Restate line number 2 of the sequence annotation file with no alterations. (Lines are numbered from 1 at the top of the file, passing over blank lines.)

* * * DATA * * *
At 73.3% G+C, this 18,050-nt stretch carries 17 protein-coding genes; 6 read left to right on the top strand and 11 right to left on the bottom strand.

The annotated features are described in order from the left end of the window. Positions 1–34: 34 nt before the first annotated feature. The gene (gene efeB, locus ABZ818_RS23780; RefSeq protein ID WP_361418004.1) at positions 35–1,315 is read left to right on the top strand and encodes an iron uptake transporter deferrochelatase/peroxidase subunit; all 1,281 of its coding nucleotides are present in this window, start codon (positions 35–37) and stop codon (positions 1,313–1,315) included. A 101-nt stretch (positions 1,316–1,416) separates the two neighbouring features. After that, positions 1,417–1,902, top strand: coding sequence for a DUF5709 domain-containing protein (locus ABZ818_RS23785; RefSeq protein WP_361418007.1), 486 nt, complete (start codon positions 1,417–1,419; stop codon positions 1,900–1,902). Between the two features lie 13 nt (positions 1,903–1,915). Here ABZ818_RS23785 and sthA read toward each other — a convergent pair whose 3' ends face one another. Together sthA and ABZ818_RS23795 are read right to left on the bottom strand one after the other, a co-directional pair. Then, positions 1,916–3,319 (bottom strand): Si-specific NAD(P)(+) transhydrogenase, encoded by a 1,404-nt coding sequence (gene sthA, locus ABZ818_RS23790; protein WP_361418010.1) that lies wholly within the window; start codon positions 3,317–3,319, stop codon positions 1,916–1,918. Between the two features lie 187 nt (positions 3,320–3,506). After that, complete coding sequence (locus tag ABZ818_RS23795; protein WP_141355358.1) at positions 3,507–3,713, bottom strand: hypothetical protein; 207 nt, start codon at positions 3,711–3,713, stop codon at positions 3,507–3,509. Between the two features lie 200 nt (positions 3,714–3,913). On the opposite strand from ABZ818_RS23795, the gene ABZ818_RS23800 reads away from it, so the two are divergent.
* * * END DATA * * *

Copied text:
The annotated features are described in order from the left end of the window. Positions 1–34: 34 nt before the first annotated feature. The gene (gene efeB, locus ABZ818_RS23780; RefSeq protein ID WP_361418004.1) at positions 35–1,315 is read left to right on the top strand and encodes an iron uptake transporter deferrochelatase/peroxidase subunit; all 1,281 of its coding nucleotides are present in this window, start codon (positions 35–37) and stop codon (positions 1,313–1,315) included. A 101-nt stretch (positions 1,316–1,416) separates the two neighbouring features. After that, positions 1,417–1,902, top strand: coding sequence for a DUF5709 domain-containing protein (locus ABZ818_RS23785; RefSeq protein WP_361418007.1), 486 nt, complete (start codon positions 1,417–1,419; stop codon positions 1,900–1,902). Between the two features lie 13 nt (positions 1,903–1,915). Here ABZ818_RS23785 and sthA read toward each other — a convergent pair whose 3' ends face one another. Together sthA and ABZ818_RS23795 are read right to left on the bottom strand one after the other, a co-directional pair. Then, positions 1,916–3,319 (bottom strand): Si-specific NAD(P)(+) transhydrogenase, encoded by a 1,404-nt coding sequence (gene sthA, locus ABZ818_RS23790; protein WP_361418010.1) that lies wholly within the window; start codon positions 3,317–3,319, stop codon positions 1,916–1,918. Between the two features lie 187 nt (positions 3,320–3,506). After that, complete coding sequence (locus tag ABZ818_RS23795; protein WP_141355358.1) at positions 3,507–3,713, bottom strand: hypothetical protein; 207 nt, start codon at positions 3,711–3,713, stop codon at positions 3,507–3,509. Between the two features lie 200 nt (positions 3,714–3,913). On the opposite strand from ABZ818_RS23795, the gene ABZ818_RS23800 reads away from it, so the two are divergent.